Fife writer Mark Eglinton goes from Judas Priest and Metallica to Michael Owen’s hamstrings

Former England striker Michael Owen turned to Fife-based writer Mark Eglinton to ghost-write his memoirs. Picture: Laurence Griffiths/Getty
Former England striker Michael Owen turned to Fife-based writer Mark Eglinton to ghost-write his memoirs. Picture: Laurence Griffiths/Getty
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After penning the memoirs of KK Downing of Judas Priest as well as those of Brian Slagel, CEO of Metal Blade Records, naturally the next book you are going to agree to get involved with is… Michael Owen’s.

Sex, drugs & rock ‘n’ roll is not what springs to mind when thinking of English football’s one-time golden child. Mark Eglinton certainly did not envisage one day crunching up Owen’s drive in Cheshire to chronicle the footballer’s life story when watching the teenager score his first European goal for Liverpool in a 2-2 draw at Celtic in 1997.

Owen didn’t stop scoring for years afterwards. Some of them I also saw with my own eyes, including the slaloming run for England against Argentina on a wild, sweaty night in St Etienne and a hat-trick against Newcastle when he debuted that rubbing hands celebration that became his trademark. As revealed in Reboot: My Life, My Time, this was a reference to one of Jamie Carragher’s scally mates who had visited the team hotel earlier to pick up some tickets.

Except on occasions when he came up against Scottish teams, such as the Euro 2000 play-off 20 years ago, for most Scots it was a case of grudging admiration from afar. Owen was the type of player Scotland would kill for then, as now. But he was also hard to completely take to – and hard to imagine producing a truly entertaining book.

The reaction to Reboot confirms this to be bunkum. A wince-inducing chapter explaining why he suffered all the hamstring issues waylaying his career is not the only place where we get under the subject’s skin.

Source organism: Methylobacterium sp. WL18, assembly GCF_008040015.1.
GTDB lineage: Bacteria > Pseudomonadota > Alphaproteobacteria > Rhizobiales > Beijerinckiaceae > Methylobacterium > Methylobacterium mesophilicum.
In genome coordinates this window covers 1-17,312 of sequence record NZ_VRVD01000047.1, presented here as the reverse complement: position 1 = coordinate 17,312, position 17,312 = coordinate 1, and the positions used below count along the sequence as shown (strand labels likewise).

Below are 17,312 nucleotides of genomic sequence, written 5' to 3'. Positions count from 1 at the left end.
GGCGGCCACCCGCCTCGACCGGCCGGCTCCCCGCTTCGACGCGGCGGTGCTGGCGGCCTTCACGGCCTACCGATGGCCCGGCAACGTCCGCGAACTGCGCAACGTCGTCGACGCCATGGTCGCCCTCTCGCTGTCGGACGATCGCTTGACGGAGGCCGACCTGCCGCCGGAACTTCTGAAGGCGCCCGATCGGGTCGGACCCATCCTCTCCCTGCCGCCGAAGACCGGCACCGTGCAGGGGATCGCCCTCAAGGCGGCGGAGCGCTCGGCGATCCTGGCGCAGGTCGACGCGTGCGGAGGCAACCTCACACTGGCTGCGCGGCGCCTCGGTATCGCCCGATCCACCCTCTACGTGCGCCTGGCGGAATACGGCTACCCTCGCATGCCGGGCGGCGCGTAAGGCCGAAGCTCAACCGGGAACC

Owen gently spears Alan Shearer for being a bit of a fraud while Fabio Capello is dumped more unambiguously by the side of the road – “the worst manager England ever had”.

It’s amusing to note that these disclosures causing such a stir in England and elsewhere were revealed to a Scot, who then knocked them into shape at a desk overlooking loamy fields in the Fife countryside. Eglinton, who as well as focusing on heavy metal figures ghostwrote Australia rugby player Michael Lynagh’s well-received memoir, spent days in Cheshire with Owen reliving the footballer’s career.

The horsey, mock Tudor environment could not be further removed from the world the Scot inhabited while penning The Wolf At Metallica’s Door, a biography 
of that band’s frontman, James Hetfield. But a talented subject is a talented subject, no matter the sphere. “It’s a story to tell, a life in front of you,” says Eglinton.

Owen has his demons, including a gambling habit that in the pages of the book he never quite manages to present as a harmless pastime.

“It’s quite surreal,” says Eglinton, reflecting on the project this week. “I spent time looking at Youtube videos, recalling matches – then you are snap back in your little office upstairs near St Andrews, writing something you know will be out there in the world on a big scale.”

That’s not an understatement. Already No 1 in the Amazon sports book charts, the response, and backlash in some cases, has been considerable.

Shearer was moved to send a tweet questioning Owen’s commitment at Newcastle United while earning £125,000 a week. Eglinton looks on from a safe distance in Scotland. “Alan Shearer follows me on Twitter – the last time I looked he still follows me,” he says.

l Reboot: My Life, My Time [Reachsport, £20.00].